Monday 12 July 2021 2:14 pm

Italian police foiled fake Covid-19 passport ring days before England final

Italian police say they smashed a crypto scheme selling fake Covid-19 passports to thousands of customers just days before the Euro 2020 final with England.

An investigation, spearheaded by Italy’s cybercrime prosecutor’s office in Milan, discovered nearly 250,000 people had registered to purchase the counterfeit travel documents with cryptocurrencies.

The official travel documents were designed to allow people to travel across the EU and reopen summer tourism. Each digital certificate has an embedded QR code which confirms if a traveller has been fully vaccinated or recently tested negative.

The fake documents appear to be near-facsimiles of the official certificates, and were even being offered on the black market with a vial of vaccine.

Police in Italy have since seized control of 10 suspicious channels on the encrypted Telegram messaging service which connected to accounts on the dark web where they were communicating with customers and explaining how to pay using cryptocurrency.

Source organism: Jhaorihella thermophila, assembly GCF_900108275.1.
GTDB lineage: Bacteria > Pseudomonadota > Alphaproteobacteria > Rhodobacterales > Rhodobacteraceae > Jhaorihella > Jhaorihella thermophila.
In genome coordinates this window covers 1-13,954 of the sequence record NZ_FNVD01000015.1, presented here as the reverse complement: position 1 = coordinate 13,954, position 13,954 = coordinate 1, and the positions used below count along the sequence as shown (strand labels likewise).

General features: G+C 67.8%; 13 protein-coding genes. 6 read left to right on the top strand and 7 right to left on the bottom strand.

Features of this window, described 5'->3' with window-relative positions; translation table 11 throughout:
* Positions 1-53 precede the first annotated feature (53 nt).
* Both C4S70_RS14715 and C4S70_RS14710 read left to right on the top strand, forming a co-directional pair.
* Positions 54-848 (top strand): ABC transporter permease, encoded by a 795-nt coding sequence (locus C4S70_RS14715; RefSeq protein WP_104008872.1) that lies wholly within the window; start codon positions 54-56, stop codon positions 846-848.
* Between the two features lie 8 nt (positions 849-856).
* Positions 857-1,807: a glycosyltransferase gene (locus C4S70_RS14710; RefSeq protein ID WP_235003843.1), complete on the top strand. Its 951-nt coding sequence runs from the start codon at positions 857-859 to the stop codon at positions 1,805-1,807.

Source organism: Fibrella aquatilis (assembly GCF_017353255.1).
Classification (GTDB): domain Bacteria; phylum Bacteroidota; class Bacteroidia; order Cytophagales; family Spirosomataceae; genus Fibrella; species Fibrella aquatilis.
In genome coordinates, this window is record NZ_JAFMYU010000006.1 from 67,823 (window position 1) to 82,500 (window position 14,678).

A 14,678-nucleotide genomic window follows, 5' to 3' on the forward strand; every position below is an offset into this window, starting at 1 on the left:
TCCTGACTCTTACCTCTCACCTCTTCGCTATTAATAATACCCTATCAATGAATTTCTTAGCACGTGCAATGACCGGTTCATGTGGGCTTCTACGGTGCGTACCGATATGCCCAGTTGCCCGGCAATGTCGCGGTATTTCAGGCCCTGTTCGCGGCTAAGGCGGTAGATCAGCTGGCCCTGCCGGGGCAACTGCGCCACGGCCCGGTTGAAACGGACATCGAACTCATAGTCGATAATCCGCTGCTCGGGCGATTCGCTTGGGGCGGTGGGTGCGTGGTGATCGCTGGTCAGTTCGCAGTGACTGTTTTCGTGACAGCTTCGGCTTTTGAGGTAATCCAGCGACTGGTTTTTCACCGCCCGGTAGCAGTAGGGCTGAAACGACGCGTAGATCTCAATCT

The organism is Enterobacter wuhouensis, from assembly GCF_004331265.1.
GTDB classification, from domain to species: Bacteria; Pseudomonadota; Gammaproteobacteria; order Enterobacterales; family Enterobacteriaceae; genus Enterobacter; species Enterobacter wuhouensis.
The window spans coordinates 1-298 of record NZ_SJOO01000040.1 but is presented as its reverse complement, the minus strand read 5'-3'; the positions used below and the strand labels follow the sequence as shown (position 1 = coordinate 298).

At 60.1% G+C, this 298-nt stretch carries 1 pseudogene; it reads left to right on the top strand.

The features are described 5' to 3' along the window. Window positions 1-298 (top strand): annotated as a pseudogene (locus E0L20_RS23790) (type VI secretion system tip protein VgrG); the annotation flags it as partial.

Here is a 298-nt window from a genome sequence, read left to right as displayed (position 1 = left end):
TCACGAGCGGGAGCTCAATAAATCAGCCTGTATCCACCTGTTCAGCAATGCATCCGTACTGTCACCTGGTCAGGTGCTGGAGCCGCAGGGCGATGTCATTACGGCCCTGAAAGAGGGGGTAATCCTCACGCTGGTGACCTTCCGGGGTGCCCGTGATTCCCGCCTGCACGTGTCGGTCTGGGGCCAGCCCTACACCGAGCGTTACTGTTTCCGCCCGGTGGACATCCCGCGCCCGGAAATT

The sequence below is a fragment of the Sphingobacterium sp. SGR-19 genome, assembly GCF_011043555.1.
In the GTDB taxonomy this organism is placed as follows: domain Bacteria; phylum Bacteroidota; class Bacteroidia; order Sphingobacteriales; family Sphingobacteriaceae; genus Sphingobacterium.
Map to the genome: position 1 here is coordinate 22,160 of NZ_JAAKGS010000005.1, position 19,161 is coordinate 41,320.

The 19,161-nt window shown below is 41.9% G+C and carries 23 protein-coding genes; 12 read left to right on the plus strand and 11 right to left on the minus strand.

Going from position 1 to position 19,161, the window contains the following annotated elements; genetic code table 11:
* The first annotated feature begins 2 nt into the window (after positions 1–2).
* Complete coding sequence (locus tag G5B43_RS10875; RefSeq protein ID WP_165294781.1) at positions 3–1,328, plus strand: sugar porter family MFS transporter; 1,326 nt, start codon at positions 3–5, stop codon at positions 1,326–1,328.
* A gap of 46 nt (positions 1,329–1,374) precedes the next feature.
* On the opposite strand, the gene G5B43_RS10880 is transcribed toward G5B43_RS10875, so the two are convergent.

The forgers were charging around €130 for the documents, though officers were keen to point out the customers were from across the EU, not just Italy.

Euro 2020 Final

The sting operation was conducted early last week – just days ahead of the Euro 2020 Final between England and Italy. Italian detectives have been so far unable to establish if any fake documents had been used by fans attempting to get to Wembley, but it is understood to be a potential line of enquiry.

“About 250,000 users had registered, and a hundred tried to interact with the sellers,” said Gian Luca Berruti, head of the Milan tax police’s cyber-fraud unit.

“We want to make clear that anyone found with these fake certificates, including buyers, risks being prosecuted for offences punishable by up to six years in prison, such as fraud and using false documents.”

It is believed the specialist cyber-fraud unit employed sophisticated AI tools that monitor suspicious web activity and tracked some of the fake documents once they had been sold.

Officers also posed as customers in order to engage in dialogue with the fraudsters, several of whom have been identified, according to the police.

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